Thursday, Feb. 13, 2014
AIKEN, S.C. (WRDW) -- After the ice storm, iconic South Boundary Avenue is almost unrecognizable.
"I worry so much about, you know, how long it's going to take them to get power back, because the branches still keep falling," says Dennis Terry who lives nearby.
Falling branches and limbs barely missed Terry's York Street home.
"We bought it about ten years ago and remodeled it and relandscaped it, and now we're going to have to do a lot of that again," he says.
In Downtown Aiken, it's more of the same. The Alley is full of ice and splintered trees. Laurens Street and Park Avenue are covered in a blanket of ice and branches. Many of the 20 year old trees that beautify downtown are destroyed. Crews worked late Thursday at chopping some of them up, however, many still remain. In other parts of Downtown Aiken, large trees still block entire streets.
"For a while, it compared to '04 when we a significant ice storm back then, but it's surpassed that. it's the worst in my almost 30 years," says SCE&G District Manager Clayton Quattlebaum.
Quattlebaum and his men are trying to make a dent in thousands of outages. He says it's not as simple as flipping a switch.
"It's much harder than a hurricane or a summer thunderstorm when restoration can go through the night," he says.
In South Aiken, near Aiken Estates, a crew from Groves Electric, based out of Kentucky, helped SCE&G remove a tall pine from power lines in a procedure almost as delicate as brain surgery.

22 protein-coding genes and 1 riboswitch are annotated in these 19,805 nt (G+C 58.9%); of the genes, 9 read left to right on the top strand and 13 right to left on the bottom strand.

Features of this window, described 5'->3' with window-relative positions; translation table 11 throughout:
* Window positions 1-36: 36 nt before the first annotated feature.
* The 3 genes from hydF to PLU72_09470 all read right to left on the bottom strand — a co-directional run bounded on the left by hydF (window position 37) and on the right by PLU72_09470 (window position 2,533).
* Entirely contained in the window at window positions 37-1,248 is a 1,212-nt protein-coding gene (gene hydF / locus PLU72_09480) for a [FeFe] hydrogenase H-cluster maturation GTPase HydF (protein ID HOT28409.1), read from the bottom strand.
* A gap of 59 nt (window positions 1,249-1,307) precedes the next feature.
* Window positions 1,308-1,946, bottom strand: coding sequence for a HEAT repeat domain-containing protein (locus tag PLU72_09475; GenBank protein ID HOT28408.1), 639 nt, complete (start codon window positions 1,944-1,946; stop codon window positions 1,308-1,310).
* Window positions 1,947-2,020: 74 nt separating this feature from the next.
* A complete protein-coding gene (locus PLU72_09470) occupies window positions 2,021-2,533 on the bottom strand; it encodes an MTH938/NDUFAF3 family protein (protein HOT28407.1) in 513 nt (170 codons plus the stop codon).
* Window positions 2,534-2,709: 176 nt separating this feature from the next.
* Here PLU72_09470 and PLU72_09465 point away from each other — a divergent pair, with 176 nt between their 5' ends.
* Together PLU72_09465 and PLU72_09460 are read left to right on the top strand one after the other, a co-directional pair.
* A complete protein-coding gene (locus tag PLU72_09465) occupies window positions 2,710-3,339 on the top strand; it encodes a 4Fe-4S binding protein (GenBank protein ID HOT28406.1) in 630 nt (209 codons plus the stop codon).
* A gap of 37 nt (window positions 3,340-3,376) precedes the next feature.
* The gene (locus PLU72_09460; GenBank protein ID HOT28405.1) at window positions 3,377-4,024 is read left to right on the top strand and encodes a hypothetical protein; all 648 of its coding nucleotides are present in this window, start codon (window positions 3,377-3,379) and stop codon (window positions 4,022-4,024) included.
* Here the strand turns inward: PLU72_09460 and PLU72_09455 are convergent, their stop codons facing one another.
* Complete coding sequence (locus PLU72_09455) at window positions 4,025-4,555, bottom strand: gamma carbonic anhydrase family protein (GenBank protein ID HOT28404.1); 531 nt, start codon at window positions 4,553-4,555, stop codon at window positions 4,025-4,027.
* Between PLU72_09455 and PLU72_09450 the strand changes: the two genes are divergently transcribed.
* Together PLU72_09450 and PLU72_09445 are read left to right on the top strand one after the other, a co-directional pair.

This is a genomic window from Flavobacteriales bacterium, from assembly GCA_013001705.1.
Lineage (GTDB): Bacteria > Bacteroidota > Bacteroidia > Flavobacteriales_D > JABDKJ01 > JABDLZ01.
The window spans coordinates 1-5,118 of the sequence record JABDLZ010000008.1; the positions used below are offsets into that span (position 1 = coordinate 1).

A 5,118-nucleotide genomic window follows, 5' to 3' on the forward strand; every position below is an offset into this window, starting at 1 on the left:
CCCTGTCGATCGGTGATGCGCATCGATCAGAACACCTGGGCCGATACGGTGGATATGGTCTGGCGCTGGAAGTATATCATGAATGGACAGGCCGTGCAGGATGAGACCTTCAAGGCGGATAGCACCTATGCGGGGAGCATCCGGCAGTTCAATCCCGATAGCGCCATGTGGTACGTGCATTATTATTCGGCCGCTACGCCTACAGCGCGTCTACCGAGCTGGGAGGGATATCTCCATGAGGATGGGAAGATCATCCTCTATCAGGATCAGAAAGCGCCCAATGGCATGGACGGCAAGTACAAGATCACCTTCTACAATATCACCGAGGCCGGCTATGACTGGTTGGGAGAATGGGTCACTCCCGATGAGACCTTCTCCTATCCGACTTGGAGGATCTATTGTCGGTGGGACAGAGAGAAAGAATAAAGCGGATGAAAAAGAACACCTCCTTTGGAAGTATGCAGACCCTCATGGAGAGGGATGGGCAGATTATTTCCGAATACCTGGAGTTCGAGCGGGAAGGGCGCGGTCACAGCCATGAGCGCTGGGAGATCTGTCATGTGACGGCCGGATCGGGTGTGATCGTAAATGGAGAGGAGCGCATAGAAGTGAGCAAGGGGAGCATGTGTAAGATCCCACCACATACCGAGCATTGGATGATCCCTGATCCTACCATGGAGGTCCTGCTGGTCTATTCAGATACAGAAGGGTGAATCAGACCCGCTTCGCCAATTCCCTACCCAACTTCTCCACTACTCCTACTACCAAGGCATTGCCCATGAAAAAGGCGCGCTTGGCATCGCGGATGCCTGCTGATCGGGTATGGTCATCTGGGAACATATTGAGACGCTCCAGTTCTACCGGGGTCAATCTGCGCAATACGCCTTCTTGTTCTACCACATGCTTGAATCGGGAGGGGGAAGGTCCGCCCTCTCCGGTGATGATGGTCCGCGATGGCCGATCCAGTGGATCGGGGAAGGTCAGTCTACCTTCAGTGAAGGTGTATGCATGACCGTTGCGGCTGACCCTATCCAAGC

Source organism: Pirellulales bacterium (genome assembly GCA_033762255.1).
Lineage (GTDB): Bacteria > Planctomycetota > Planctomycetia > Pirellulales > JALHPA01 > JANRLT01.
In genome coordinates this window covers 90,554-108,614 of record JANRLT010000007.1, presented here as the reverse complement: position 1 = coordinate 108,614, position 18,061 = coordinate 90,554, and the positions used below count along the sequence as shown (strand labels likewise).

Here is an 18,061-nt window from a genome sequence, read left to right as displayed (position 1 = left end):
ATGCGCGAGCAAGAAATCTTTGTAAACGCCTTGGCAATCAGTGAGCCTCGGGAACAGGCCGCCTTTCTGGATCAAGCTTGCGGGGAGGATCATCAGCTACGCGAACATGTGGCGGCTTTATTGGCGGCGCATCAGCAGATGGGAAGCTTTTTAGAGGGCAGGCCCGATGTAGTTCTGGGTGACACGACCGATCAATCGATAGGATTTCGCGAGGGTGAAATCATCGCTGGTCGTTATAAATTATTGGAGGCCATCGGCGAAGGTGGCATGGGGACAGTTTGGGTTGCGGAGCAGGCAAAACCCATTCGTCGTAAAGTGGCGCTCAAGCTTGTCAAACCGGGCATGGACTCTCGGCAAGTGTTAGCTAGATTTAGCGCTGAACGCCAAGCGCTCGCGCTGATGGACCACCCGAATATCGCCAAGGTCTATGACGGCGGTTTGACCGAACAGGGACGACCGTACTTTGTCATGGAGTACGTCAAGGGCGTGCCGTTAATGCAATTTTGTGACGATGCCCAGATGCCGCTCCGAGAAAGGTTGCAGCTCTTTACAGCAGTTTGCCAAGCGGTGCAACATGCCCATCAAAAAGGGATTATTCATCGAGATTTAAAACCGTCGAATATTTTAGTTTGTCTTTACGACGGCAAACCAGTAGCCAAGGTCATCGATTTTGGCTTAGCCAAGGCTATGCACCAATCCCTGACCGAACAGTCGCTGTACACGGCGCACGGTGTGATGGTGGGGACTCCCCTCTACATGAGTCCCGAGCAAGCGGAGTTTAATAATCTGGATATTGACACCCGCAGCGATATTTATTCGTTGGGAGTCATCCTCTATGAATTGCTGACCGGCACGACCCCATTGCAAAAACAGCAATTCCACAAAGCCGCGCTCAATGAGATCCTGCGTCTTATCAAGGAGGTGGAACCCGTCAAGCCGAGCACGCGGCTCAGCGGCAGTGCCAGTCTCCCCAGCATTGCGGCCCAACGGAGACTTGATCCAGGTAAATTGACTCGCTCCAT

"Patience is a premium in an ice storm. it really is. I empathize with all our customers. Myself or any of us have power at our homes," he says.
Quattlebaum says he has 100 out-of-state contractors here in this part of the state right now. Soon he hopes to have 200 from as far away as Michigan.
At last check, SCE&G reports 33,137 outages in Aiken County. Aiken Electric Coop reports 10,892.
Lt. Jake Mahoney with Aiken Public Safety says people should continue to stay off roadways for their own safety and for the safety of emergency personnel.
The Aiken County EOC says the South Carolina National Guard will soon be deployed to help remove downed trees. Gov. Nikki Haley plans to survey the damage on Friday.
Meanwhile, Aiken High School has opened it's doors as an overnight shelter.